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I am making an animation with a green background. When a lamp shines on my mesh, the background somehow makes the lamp shine on my mesh green as if the lamp was shining on it through green glass. How do I make this not happen? My mesh is opaque, has a diffuse BSDF, and is white. Thanks in advance.

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When you are using any color (or image) as background in the world settings you have to imagine a shpere that completely surrounds the scene and that is emitting colored light from every point.

enter image description here

There are a few alternatives.

  • One is to have two different shaders for the background, and control them using a light path node, so that difuse rays are a neutral color and the rest are green.

    enter image description here

  • You can use a neutral color (or no background at all) for the background and enable transparency (film transparent), and then add the background color in the compositor using alpha over.

    enter image description here

I hope you are not putting green behind the object with the idea of using a chroma key later on to take away the background. If that is the case then just render with a transparent background and save in a format that can handle an alpha channel (EXR or TIFF).

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  • $\begingroup$ How do you save an animation render in a format that has a fully transparent background? Say if your video editing software has not choice of removing alpha channels..... I thought of using a green background then chroma key, as my video software handles this, but not alpha $\endgroup$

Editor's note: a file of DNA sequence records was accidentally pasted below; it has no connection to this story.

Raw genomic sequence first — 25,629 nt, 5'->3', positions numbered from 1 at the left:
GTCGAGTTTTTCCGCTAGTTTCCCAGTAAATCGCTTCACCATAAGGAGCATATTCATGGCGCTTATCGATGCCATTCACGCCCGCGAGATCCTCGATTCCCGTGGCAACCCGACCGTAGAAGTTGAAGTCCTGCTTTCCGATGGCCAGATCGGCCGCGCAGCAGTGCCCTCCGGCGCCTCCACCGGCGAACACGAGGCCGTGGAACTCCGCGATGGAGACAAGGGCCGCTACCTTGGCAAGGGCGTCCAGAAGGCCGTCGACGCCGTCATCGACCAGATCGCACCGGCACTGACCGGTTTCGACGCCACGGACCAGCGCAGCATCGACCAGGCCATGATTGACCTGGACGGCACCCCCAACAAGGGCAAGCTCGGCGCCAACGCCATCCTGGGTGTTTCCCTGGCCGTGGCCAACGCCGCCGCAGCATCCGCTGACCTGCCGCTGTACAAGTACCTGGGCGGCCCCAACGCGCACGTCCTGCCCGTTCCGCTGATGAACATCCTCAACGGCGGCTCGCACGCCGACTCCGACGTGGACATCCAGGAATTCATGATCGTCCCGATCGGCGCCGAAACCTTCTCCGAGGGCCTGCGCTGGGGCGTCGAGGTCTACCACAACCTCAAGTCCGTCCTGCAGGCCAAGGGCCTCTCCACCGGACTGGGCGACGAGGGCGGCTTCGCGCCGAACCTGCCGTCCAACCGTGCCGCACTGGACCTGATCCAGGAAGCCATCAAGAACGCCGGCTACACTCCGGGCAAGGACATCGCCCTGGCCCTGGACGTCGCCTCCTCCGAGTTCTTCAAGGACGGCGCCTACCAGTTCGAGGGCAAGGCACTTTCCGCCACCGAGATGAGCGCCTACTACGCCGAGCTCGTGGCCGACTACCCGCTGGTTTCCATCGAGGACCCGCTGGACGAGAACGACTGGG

– urema
    Feb 28 at 15:03
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In Blender 2.90.1 you can turn off the Diffuse option under Ray Visibility to make the background color not affect the scene's objects.

Note that this option is only available for the Cycles render engine.

enter image description here

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To answer urema's final question, to get an output with an alpha channel that works well, set your output type to be PNG.

Your output filename should be a directory. When you choose PNG, there will be 3 colors available; choose RGBA, then render.

Your chosen Directory will be full of png images, one for each frame. Programs like Hitfilm can import PNG Sequences and your workflow should now be the same as if you were working with an MP4 (ex you can put the png sequence into a Composite).

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